11. I, therefore, agree with the opinion expressed by the learned Chief Justice and also the answer given by him to the question referred to this full bench.

Tendolkar J.

12. The question referred to this full bench is:

Whether Section 7 of Act XXIV of 1946 makes punishable the contravention of orders deemed to be orders made under the Act by virtue of the provisions of Section 17 (2) of the Act?

13. Now, Act XXIV of 1946 was passed in order to provide for the continuance of powers to control the production, supply and distribution of, and trade and commerce in, certain commodities. Section 3 of that Act confers powers on the Central Government to exercise the necessary control by 'notified orders' Section 7 of the Act makes any contravention of an order made under Section 8 penal. Section 17, Sub-section (1), then provides that the Essential Supplies (Temporary Powers) Ordinance, 1946, is repealed, and Sub-section (2) of that section states:

Any order made or deemed to be made under the said Ordinance and in force immediately before the commencement of this Act shall continue in force and be deemed to be an order made under this Act.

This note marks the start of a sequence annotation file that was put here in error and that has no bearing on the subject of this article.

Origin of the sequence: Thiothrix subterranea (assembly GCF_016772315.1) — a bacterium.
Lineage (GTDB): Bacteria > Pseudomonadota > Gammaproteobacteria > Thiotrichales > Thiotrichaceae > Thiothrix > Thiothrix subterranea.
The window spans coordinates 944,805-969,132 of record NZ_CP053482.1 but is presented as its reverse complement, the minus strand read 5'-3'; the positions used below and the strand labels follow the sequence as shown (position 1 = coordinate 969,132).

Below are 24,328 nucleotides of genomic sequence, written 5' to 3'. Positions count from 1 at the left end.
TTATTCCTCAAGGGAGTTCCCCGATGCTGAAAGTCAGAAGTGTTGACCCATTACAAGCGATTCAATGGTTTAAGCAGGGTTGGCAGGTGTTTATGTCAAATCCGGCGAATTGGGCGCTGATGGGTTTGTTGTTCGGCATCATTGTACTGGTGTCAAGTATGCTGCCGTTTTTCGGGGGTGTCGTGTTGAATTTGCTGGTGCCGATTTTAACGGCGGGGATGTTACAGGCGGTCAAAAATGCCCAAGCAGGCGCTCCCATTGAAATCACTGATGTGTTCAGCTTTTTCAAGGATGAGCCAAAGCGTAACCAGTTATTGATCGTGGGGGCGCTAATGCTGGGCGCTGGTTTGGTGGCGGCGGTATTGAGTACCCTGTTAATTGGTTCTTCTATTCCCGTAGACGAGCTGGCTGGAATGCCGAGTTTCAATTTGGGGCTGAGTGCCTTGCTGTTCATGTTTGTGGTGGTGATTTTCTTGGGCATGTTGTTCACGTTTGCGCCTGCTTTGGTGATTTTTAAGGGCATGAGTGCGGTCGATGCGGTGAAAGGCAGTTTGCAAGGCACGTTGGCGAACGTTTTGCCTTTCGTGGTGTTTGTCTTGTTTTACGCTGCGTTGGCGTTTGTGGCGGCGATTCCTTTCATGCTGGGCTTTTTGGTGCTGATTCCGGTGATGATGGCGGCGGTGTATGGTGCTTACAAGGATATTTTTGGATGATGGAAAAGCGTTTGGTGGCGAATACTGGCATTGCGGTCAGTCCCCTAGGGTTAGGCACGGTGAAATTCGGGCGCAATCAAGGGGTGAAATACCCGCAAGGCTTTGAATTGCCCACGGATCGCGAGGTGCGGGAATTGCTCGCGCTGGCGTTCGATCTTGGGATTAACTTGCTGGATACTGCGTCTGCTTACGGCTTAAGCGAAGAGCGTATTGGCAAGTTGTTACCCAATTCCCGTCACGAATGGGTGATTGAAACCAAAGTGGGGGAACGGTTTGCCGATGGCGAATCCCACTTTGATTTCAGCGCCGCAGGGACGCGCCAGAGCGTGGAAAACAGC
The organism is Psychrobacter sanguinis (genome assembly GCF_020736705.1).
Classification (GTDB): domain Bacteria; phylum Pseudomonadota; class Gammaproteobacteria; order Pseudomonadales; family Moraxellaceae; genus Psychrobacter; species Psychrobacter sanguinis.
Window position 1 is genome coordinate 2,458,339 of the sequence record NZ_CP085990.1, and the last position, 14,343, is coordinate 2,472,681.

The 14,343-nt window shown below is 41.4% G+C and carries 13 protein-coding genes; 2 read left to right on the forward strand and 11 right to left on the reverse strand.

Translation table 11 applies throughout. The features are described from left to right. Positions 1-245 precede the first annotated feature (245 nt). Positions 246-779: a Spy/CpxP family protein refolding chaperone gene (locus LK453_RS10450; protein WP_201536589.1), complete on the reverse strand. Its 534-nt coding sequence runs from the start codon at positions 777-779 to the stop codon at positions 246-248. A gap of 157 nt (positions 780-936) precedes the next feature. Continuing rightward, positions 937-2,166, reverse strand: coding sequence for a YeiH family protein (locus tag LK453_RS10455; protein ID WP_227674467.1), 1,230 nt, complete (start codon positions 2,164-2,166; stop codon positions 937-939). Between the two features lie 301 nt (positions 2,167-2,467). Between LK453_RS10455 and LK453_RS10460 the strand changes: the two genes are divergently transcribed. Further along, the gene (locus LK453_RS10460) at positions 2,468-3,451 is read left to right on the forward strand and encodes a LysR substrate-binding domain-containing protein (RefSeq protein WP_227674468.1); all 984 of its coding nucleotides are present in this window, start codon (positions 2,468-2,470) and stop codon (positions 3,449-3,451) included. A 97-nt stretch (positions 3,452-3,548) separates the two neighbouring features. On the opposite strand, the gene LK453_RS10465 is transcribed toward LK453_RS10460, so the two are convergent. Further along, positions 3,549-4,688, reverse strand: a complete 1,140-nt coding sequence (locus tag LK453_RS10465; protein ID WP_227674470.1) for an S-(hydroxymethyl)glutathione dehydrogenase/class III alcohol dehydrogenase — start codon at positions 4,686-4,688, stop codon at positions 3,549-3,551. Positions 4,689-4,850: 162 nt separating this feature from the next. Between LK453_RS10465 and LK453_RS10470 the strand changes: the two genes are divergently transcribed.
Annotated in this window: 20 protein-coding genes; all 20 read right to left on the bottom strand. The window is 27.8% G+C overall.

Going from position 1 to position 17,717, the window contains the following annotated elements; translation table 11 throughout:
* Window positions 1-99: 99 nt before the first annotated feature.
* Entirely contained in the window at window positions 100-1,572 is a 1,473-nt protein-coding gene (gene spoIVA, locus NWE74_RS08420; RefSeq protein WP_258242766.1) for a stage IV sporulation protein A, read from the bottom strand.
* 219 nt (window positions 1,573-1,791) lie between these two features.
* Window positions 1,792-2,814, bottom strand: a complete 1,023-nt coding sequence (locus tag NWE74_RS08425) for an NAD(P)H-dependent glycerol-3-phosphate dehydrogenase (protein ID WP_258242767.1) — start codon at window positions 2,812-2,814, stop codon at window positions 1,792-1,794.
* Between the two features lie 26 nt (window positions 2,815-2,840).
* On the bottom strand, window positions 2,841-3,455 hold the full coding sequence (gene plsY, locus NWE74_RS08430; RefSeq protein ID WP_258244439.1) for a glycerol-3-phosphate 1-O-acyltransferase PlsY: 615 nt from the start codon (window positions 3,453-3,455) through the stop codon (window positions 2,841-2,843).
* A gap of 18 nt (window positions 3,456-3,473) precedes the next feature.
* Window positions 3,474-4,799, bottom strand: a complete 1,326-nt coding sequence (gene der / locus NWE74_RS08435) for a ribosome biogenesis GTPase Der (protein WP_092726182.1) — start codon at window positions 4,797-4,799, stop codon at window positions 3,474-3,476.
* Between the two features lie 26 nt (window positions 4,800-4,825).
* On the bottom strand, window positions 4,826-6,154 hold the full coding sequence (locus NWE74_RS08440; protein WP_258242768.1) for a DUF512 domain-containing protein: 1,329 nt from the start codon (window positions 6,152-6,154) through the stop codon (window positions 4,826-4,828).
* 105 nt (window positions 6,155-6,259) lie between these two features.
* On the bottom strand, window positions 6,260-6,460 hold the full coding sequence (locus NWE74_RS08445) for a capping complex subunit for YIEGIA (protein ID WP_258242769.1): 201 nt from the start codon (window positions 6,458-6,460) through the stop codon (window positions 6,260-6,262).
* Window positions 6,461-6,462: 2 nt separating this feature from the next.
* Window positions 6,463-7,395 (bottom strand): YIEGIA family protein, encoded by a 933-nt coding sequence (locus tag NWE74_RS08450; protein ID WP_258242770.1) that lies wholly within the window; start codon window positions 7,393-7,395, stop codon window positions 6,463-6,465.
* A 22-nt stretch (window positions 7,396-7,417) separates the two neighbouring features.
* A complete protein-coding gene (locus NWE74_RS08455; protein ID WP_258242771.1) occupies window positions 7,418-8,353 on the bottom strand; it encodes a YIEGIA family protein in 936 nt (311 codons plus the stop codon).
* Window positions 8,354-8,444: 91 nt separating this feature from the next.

Of course, an order can be made under this Act only under Section 3 thereof; and therefore the words of the sub-section in effect enact that certain orders shall be deemed to be orders made under Section 3 of the Act.

14. In order to understand what those orders are, it is necessary to look at prior legislation. During the emergency created by the last Great War the Defence of India Act was in force; and the Defence of India Rules which were promulgated thereunder provided for powers to make orders for maintaining supplies and services essential to the life of the community, etc. and also rendered any contravention of such orders penal. These rules, however, ceased to have legal effect by efflux of time on September 30, 1946. Government, therefore, promulgated an Ordinance, being Ordinance No. XVIII of 1946, which came into effect on October 1, 1946. Section 3 of that Ordinance conferred powers upon Government to control production, supply, etc., by notified orders, and Section 5 of that Ordinance provided: